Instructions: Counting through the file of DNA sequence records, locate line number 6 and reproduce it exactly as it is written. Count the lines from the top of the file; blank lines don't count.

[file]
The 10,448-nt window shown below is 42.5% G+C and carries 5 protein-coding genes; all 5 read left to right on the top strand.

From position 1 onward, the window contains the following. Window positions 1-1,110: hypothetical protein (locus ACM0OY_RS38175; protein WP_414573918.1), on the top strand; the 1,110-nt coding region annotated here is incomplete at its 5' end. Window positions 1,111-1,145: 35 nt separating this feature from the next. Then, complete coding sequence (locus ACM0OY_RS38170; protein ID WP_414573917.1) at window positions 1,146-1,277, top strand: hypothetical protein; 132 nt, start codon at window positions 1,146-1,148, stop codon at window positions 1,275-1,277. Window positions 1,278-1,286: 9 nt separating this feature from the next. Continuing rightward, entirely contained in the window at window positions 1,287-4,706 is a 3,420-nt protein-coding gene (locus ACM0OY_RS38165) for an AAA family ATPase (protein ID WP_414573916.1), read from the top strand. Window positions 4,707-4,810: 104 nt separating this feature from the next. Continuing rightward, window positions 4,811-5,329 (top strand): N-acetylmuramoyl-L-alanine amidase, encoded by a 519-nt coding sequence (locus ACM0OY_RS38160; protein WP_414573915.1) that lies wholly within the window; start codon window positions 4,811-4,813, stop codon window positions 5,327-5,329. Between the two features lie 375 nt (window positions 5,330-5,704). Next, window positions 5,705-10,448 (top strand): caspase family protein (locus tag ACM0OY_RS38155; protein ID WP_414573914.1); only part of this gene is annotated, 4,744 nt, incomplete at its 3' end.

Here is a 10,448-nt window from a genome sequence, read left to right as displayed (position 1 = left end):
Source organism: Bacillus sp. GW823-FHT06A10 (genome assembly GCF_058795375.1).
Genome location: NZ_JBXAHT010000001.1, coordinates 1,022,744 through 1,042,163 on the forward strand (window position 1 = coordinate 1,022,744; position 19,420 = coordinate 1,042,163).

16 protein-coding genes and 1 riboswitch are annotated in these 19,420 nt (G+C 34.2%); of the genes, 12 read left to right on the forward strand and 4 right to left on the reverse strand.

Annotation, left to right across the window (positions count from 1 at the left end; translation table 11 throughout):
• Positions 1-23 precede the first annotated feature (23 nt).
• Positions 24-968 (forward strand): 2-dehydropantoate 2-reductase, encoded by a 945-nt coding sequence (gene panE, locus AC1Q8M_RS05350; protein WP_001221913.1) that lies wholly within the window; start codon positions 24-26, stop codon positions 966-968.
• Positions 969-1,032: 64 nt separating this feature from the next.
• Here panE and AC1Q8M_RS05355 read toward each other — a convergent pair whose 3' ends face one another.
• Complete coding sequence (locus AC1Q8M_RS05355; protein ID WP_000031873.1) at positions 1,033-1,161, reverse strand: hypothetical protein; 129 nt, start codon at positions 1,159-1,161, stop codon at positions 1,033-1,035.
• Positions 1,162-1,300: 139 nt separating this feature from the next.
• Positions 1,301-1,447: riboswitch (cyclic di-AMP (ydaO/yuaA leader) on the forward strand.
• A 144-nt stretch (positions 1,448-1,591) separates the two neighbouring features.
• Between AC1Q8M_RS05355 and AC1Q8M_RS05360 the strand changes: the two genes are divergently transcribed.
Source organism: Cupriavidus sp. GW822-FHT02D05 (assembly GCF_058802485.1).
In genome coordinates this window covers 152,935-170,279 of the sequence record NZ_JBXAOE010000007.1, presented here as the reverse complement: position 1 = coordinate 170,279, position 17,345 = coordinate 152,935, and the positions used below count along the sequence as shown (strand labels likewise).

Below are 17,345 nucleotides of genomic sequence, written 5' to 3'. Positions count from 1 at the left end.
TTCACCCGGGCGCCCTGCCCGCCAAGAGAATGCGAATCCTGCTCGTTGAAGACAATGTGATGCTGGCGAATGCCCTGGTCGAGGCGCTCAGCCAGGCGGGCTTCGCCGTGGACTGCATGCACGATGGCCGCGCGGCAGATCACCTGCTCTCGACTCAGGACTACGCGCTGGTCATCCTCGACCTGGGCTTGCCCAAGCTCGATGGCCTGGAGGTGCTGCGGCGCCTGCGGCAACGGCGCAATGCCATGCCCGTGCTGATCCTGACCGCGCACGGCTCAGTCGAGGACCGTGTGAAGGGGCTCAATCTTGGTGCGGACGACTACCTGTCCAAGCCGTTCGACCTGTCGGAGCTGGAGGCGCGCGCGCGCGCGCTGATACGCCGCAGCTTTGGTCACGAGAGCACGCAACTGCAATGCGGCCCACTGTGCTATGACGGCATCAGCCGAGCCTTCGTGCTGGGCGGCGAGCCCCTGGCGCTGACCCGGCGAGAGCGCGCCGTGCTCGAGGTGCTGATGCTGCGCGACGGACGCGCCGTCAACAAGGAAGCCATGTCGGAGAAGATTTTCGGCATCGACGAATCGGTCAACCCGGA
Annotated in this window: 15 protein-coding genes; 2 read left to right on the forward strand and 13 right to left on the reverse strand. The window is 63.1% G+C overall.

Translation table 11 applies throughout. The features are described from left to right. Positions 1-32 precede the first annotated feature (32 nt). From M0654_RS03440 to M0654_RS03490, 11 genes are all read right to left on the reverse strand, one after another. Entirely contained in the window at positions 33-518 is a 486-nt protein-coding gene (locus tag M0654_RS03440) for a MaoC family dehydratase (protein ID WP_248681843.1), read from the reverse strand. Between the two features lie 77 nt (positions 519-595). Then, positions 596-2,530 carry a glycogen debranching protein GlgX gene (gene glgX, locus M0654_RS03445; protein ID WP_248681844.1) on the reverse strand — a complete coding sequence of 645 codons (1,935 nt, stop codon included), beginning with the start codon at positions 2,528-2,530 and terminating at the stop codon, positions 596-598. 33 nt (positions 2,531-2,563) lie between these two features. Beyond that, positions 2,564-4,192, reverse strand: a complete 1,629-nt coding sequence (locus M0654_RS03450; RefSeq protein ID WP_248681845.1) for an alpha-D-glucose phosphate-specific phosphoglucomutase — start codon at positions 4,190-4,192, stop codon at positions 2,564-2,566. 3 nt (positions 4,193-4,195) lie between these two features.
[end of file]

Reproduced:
16 protein-coding genes and 1 riboswitch are annotated in these 19,420 nt (G+C 34.2%); of the genes, 12 read left to right on the forward strand and 4 right to left on the reverse strand.